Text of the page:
As the government launches a consultation on the Gender Recognition Act, seeking to streamline how transgender people register their new identities, some would say the move has been long overdue.
But not Dr Nicola Williams, spokeswoman for Fair Play For Women, who argues changes to the law could compromise female-only spaces. Here, she tells Sky News that sex-based rights in the UK could become impossible to enforce.
I’m a scientist, so facts matter to me. The group I run, Fair Play For Women, uses hard data and proven facts to defend women and their rights.
As a scientist, I have always worked in a male-dominated profession, but I never thought of myself as in a disadvantaged position as a woman. I knew that women were underrepresented in my area, but I felt empowered. I took it for granted that women’s rights had been secured, and I had so many opportunities my grandmother didn’t have.
As a lesbian, I am naturally sympathetic to other minority groups fighting for their rights. Initially when I heard people talking about problems with transgender rights, I wondered what on earth people’s problem could be.
A lot of people likened the situation to the fight for gay rights, and I just thought “why can’t people live and let live?” I fully support the right of trans people to live free of fear and discrimination just the same as everyone else.
This isn’t the same as the fight for gay rights, however. When I looked at the facts more closely I could see this was very different. There was a fundamental conflict between the demands some trans lobby groups were making and the rights of another vulnerable group – women and girls.
Of course if someone wants to live as though they are the opposite sex, that’s their choice and I fully support their right to do so.
But if someone who still has their full male anatomy wants the right to enter women’s changing rooms, or refuges, or to compete against women and girls in sports, and women have no choice about that, that takes away women’s most fundamental right: the right to say no to male-bodied people entering our spaces.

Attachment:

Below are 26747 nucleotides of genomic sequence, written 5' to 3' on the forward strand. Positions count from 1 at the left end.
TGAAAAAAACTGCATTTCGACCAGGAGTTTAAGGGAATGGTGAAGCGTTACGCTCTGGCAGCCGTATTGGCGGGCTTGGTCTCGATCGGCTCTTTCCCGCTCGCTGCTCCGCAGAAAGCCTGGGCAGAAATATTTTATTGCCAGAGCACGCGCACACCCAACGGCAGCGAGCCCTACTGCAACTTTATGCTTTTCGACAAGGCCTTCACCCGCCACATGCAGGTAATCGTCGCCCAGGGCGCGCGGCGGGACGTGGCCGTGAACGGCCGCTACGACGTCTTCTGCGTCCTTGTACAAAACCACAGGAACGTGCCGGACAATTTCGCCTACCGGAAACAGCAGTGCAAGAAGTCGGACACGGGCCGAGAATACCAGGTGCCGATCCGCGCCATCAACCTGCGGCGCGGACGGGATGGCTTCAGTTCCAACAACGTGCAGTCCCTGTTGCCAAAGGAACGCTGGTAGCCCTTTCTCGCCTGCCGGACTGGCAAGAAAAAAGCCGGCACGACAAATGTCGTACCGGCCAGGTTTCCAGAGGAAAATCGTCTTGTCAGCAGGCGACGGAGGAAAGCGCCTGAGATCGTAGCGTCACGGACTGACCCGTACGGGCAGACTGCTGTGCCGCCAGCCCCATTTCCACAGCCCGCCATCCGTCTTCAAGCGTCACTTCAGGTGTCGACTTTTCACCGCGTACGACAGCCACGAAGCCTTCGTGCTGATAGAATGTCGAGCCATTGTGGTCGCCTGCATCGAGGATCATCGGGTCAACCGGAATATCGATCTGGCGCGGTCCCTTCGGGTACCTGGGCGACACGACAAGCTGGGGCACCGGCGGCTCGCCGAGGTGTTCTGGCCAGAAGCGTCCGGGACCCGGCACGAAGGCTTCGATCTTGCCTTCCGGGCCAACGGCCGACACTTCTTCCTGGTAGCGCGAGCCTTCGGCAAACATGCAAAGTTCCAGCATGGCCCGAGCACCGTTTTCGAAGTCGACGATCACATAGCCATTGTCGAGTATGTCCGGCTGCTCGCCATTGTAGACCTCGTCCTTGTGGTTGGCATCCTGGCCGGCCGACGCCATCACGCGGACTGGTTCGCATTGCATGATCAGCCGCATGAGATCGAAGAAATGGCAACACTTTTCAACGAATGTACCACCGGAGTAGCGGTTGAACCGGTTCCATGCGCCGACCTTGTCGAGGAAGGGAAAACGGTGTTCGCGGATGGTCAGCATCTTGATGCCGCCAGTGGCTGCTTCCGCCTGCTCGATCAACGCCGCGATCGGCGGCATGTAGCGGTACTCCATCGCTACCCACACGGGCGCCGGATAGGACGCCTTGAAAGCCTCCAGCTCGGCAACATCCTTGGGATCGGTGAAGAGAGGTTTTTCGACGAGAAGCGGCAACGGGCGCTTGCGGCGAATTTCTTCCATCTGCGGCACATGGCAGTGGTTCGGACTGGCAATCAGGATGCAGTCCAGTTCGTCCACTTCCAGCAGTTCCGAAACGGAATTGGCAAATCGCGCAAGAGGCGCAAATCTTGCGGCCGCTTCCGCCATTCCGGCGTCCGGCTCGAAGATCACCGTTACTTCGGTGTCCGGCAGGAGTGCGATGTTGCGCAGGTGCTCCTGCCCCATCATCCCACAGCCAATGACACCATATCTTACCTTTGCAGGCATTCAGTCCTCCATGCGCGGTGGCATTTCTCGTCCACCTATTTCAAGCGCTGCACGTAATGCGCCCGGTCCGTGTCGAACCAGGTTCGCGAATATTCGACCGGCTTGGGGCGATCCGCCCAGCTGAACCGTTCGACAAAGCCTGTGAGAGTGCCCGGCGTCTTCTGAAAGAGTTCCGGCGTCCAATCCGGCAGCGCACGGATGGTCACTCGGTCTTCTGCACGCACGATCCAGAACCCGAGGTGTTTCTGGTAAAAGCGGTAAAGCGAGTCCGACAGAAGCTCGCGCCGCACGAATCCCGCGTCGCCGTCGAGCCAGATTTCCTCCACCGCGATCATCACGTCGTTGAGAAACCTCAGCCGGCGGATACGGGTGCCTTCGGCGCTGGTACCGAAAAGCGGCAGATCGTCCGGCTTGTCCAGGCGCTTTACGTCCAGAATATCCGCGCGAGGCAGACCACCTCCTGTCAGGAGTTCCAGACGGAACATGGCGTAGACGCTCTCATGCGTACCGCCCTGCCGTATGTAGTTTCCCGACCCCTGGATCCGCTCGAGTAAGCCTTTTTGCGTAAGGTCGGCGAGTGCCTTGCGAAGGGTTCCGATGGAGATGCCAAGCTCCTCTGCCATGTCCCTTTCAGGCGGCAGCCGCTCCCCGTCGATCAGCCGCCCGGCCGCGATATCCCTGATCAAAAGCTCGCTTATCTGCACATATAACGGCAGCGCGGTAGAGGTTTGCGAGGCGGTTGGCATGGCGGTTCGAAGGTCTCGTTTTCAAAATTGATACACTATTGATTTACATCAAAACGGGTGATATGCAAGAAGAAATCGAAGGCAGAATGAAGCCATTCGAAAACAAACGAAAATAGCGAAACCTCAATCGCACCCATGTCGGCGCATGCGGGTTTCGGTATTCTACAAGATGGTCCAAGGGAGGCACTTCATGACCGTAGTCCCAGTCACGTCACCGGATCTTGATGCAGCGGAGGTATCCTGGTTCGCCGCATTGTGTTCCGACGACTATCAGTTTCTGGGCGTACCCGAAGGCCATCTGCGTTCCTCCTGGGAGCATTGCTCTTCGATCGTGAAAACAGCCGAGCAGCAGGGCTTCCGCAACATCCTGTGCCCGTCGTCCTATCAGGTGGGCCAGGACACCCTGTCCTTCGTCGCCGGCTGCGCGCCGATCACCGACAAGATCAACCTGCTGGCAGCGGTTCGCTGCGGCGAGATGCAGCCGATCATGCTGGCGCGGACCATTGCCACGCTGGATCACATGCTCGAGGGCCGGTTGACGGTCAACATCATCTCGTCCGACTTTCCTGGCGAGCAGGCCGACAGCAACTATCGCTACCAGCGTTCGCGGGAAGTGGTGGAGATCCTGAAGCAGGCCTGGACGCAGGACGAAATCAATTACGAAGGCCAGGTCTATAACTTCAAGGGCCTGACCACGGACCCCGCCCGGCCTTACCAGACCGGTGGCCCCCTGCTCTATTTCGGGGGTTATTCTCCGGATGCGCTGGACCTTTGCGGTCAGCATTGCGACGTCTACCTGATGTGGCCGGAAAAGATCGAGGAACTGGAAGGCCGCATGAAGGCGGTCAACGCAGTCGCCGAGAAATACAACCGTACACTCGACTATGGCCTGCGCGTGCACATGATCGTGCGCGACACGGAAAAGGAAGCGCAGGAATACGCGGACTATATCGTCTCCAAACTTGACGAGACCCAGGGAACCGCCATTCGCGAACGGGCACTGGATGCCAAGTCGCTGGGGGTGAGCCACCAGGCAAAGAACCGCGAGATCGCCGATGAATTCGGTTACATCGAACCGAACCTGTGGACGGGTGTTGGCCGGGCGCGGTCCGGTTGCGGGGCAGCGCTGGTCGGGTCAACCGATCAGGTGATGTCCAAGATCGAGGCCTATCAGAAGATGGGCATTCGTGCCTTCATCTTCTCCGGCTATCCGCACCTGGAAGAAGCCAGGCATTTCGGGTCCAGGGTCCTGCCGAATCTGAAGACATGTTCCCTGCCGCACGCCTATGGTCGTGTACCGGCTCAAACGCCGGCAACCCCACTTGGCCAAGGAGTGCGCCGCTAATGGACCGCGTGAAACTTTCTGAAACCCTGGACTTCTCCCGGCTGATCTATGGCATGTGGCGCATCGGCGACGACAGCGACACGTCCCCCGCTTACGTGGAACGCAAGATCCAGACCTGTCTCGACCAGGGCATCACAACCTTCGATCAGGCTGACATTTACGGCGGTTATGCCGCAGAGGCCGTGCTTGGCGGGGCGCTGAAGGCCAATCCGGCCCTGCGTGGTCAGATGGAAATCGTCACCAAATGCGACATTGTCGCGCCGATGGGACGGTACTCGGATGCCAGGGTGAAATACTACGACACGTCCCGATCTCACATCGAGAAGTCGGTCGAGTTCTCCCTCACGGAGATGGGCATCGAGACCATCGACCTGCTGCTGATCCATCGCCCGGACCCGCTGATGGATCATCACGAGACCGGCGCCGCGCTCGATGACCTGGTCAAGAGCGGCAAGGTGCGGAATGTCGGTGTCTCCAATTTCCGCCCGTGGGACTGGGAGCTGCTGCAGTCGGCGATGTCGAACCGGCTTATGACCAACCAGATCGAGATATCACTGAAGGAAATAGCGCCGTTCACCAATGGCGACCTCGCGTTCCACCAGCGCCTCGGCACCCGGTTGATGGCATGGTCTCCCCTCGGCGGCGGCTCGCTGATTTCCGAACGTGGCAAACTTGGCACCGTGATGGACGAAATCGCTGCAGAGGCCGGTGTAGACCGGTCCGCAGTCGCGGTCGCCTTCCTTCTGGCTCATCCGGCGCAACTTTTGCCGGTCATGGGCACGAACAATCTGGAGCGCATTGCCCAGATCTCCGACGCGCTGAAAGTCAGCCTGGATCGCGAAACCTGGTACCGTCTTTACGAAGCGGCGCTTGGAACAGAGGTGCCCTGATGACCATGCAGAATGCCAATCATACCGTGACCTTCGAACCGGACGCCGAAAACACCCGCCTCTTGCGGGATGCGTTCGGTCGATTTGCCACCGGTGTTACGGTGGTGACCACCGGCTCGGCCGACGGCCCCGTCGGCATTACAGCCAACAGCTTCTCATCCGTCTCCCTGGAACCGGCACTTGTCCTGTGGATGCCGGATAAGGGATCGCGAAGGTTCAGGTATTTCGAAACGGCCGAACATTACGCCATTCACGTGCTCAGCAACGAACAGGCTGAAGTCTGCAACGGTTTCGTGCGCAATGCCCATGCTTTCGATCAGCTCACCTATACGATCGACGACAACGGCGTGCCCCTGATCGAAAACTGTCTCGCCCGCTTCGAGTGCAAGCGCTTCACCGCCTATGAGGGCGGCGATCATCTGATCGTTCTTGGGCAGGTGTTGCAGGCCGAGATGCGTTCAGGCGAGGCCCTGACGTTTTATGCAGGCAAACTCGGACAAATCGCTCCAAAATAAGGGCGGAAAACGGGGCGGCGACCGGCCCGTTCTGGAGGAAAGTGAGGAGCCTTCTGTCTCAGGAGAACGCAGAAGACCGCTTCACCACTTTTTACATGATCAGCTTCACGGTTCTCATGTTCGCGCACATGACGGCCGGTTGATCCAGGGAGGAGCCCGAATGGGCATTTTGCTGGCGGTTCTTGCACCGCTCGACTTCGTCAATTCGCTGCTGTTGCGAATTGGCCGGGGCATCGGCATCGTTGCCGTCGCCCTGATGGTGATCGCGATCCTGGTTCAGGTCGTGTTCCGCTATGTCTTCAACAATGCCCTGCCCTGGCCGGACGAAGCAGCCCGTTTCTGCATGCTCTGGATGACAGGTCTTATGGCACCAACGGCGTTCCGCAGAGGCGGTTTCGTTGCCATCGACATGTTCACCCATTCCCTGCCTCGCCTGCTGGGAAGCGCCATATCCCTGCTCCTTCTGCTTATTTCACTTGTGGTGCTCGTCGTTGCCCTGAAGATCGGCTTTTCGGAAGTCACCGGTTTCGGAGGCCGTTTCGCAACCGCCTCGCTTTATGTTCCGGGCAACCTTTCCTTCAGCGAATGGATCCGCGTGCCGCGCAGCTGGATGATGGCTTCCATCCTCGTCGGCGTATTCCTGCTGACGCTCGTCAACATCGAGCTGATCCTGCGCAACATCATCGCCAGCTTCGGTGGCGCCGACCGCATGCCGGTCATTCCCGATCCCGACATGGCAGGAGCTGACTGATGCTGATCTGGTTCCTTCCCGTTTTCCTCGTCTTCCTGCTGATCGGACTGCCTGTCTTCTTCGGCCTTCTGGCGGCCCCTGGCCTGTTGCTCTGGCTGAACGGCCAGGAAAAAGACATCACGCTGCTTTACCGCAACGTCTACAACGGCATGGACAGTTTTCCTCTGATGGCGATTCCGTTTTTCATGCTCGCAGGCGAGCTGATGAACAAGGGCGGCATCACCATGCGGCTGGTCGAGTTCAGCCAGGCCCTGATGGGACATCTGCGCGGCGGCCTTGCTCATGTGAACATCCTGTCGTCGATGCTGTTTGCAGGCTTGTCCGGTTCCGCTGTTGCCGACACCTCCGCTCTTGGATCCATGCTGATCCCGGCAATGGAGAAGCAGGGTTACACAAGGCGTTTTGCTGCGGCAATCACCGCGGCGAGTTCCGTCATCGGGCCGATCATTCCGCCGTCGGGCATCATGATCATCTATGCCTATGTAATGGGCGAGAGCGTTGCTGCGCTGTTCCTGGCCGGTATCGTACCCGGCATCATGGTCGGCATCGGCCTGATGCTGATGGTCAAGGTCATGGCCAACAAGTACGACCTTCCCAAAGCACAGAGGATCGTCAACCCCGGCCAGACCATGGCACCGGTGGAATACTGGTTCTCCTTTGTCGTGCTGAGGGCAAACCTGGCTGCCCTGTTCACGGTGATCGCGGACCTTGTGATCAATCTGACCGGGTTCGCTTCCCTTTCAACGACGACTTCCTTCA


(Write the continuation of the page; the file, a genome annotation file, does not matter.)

In Britain there is a fierce debate around this. The government has just opened a consultation to decide whether the law should be changed to make it easier for someone to change the legal sex on their birth certificate.
Some trans campaigners want new rules that would mean any man who simply said “I am a woman now” could legally become female, getting along with it unchallenged access to women’s changing rooms, hostels, NHS wards and other female-only spaces.
Organisations are already running ahead of the law and defining women as anyone who says they are one. It’s already happening informally, the law change will cement it in place.
This would punch a huge hole in the hard-won system of women’s legal rights which allow us to say no to male-bodied people being in our spaces. There would be no official way to tell who was male for purposes of single-sex overnight sleeping accommodation, for women’s refuges, or for single-sex sports.
Our sex-based rights will still exist on paper but will be impossible to use on the ground.
Yet I was shocked that women who spoke up about this were threatened and harassed. A trans activist was convicted of the assault of a 60-year-old woman who had gathered with others to attend a meeting at which they could discuss the potential impact on women and girls of such a change to the law.
More recently, a meeting organised by another group, Woman’s Place UK, to discuss the law changes was targeted with a bomb threat which is now under investigation by the police.
Ordinary women who ask questions about these things on social media are routinely threatened with violence, told they deserve to be punched, or worse.
The right to male-free spaces when vulnerable, the right to our dignity and privacy when we undress, and the right to fair competition in sport matter to lots of women and girls, yet hardly anyone in Britain realises those rights are under threat, and already hanging by a thread.
Women are not being informed, and the small number of women who do speak up are being violently silenced. That’s just not acceptable in a democracy.
We at Fair Play For Women believe this issue needs to be discussed rationally, on the basis of the facts. Data isn’t “transphobic”. Evidence isn’t “hateful”. Facts are just facts, and the plain fact is that the proposed policy of “self-identified sex” would have a huge impact on women and girls.
You can watch Dr Williams speaking about the issues in her interview with Sky News here
Or watch the full in-depth news report by Sky
Fair Play For Women will be running a public awareness campaign throughout the Summer. You can sign up here to receive updates, information and guidance on how to fill in the consultation.